All peak oilers share at least three views in common: that oil is a finite resource, that it is essential to industrial civilization, and that its production peak is fairly imminent.

Another remarkable common feature is that most on- and offline forums discussing peak oil are strongly male dominated. A 2009 readership survey carried out at The Oil Drum found that more than 90% of respondents were male. At the 2011 ASPO conference in Brussels, 82% were male (of 217 people). It is worth noting that the community activists in the Transition town movement is more equally women and men.

There are three main peak oil camps:

The first emphasizes the limits to growth and sees oil depletion as just one limitation alongside environmental sinks reaching their capacities, ecosystems being exploited, and the depletion of other finite resources. Rather than a problem in and of itself, peak oil is a symptom of a wider malady facing growth-based complex societies.  In this view, culture is sleepwalking toward the end of growth and peak oilers are rooting for cultural change.

The second sees peak oil as a liquid fuels problem, especially in the U.S. where it was promoted by the Hirsch Report commissioned by the Department of Energy.  Hirsch describes peak oil as an unprecedented risk management problem. As peaking is approached, liquid fuel prices and price volatility will increase dramatically and the economic social and political costs unprecedented. Mitigation must be attempted at least 10 to 20 years in advance of peaking. This viewpoint presents peak oil as a tremendous challenge, but if timely action is taken the problem need not be fundamental.


The third group is best described as “doomers” with many happily labeling themselves that way. In their view peak oil represents a desperate problem without any hope of significant mitigation, and it will inevitably lead to a partial of not total collapse of civilization as we know it.

Why bother to try to change the minds of those in denial?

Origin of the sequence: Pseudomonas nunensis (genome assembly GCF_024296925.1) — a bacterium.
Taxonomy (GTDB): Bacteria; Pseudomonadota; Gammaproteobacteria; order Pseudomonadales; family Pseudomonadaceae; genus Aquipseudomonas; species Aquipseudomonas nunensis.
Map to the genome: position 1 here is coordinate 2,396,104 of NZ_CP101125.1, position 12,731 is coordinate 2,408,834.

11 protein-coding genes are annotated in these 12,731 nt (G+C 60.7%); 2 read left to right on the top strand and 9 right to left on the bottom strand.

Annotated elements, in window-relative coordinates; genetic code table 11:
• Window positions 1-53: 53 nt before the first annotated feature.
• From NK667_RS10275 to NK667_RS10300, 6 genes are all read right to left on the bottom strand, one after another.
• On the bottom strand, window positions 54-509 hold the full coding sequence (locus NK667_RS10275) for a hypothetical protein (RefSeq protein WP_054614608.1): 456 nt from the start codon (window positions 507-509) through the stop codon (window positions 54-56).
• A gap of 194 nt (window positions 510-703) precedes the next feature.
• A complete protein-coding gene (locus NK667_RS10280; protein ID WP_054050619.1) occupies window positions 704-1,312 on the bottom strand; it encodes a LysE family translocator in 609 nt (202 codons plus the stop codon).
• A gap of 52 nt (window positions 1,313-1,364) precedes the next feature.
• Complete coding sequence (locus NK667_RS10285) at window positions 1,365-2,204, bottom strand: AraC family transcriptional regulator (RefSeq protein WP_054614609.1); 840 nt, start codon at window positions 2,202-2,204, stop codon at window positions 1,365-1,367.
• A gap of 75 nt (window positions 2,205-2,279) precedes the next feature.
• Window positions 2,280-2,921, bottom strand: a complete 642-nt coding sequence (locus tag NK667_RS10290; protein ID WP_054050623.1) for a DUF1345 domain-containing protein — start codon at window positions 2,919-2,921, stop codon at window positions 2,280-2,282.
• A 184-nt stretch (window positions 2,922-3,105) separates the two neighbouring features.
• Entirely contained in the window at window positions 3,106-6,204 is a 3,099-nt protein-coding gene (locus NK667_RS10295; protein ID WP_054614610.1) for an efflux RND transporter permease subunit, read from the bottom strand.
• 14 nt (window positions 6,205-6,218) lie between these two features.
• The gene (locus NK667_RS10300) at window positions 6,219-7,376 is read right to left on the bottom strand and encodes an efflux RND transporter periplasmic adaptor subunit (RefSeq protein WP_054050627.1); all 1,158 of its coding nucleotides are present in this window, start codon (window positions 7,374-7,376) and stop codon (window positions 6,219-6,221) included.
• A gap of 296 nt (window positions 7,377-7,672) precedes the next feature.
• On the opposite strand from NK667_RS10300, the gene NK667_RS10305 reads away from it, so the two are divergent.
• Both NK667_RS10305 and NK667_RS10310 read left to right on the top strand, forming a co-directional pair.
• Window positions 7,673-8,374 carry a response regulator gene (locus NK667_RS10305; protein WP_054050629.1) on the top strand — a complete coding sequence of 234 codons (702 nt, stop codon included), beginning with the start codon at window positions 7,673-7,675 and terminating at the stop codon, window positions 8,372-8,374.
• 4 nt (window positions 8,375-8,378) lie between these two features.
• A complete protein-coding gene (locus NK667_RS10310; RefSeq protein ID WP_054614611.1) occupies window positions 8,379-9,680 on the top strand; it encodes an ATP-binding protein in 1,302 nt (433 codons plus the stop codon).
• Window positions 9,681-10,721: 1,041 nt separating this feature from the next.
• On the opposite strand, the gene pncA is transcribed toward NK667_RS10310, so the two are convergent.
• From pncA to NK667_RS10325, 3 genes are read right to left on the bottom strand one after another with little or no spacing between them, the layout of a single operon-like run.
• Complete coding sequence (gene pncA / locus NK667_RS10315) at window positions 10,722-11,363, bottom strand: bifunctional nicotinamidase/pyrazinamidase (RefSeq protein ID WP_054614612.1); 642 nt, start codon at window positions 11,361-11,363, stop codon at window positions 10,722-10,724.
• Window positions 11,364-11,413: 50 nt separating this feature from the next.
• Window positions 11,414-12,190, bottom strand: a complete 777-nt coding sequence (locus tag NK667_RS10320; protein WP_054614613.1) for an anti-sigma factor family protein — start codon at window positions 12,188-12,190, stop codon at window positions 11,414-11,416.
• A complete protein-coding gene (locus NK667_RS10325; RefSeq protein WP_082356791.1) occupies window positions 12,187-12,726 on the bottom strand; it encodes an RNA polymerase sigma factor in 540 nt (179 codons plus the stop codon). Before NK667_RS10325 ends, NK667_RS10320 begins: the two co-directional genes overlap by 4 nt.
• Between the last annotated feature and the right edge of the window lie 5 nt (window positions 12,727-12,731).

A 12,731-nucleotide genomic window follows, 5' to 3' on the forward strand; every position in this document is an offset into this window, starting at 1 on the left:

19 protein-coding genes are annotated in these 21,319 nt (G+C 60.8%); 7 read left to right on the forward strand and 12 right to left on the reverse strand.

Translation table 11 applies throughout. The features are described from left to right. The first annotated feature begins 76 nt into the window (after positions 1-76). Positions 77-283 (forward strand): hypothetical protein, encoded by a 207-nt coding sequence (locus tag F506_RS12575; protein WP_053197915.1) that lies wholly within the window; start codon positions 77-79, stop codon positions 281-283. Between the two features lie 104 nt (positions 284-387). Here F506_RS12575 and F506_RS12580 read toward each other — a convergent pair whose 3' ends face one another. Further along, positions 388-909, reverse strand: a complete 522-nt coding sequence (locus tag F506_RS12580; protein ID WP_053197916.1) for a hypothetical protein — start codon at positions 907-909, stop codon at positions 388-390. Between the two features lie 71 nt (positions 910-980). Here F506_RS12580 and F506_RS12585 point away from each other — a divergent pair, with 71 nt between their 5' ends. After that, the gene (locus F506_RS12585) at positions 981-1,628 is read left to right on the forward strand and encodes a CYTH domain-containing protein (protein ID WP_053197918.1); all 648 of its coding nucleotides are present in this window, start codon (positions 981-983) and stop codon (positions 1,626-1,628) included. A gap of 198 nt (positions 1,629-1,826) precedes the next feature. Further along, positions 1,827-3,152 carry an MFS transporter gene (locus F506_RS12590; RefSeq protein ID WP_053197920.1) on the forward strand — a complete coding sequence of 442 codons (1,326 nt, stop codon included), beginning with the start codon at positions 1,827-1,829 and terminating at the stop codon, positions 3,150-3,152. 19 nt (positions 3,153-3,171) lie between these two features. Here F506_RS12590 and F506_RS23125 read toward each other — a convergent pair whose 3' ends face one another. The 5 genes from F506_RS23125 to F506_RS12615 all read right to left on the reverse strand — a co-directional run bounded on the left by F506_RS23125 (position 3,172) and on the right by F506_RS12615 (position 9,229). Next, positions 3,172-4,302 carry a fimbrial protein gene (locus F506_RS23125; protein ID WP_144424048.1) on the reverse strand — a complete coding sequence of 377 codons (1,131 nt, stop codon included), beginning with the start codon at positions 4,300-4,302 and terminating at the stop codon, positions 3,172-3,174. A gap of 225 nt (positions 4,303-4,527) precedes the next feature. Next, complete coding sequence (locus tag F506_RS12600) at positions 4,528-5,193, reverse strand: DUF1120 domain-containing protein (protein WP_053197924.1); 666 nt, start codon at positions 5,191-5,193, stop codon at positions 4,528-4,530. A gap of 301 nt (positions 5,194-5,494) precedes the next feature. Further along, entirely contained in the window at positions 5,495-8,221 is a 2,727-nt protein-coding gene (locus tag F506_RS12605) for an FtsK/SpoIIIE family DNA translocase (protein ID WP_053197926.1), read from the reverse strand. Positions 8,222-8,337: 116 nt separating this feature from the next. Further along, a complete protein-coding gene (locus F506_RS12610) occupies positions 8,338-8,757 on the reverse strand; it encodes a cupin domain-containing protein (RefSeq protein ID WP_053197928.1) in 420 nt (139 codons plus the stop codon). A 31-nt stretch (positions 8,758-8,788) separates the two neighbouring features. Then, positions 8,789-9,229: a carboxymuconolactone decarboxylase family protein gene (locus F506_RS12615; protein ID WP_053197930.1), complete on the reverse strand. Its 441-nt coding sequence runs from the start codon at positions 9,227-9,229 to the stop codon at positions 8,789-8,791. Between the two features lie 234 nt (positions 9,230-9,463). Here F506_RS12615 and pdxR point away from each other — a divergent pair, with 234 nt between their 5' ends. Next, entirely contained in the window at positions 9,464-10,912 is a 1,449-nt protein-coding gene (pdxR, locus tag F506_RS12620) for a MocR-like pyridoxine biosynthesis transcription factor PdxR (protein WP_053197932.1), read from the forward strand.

Here is my personal response: the best thing a moral individual can do is to try to live “in the truth.” Life is tragic and often there are no solutions. Not every disease can be cured. Insofar as climate change and energy scarcity are part of the human predicament, even the most accurate diagnosis is unlikely to suggest a cure. Yet my mission as a scholar is to get to the bottom of things regardless of whether or not there is a solution. My task as a scholar is not to save the planet. It is plain old fashioned intellectual honesty.

My attitude will sound weary to those believing that problems like climate change and energy scarcity can and must be dealt with either through politics or local activism. It will sound outrageous to those setting their hope in a cornucopian can-do attitude and believing that aspirational statements and positive thinking can revolutionize what is politically feasible.


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2 Responses to Jorg Friedrichs: The future is not what it used to be. climate change and energy scarcity

  1. George Bellios says:

    1.typo: “save the plant”
    2. What do you make of the high portion of males in the peak oil community?

    • energyskeptic says:

      Thanks for the typo alert. I don’t know why women are so absent, they’re just as smart as men. Within my own personal social network, most of the people I know read very few books at all, mainly news stories. Most women I know only read fiction. When I started out in information systems in 1980, 5 out of 6 staff were men. Maybe the largest numbers of peak oilers come from fossil fuel extraction related fields, ecology and other similar academic fields (also dominated by men), and in general, male-dominated fields. It’s a mystery to me. Or women express their interest differently – I have several female relatives that joined Transition towns but you’ll never see them posting online about this stuff.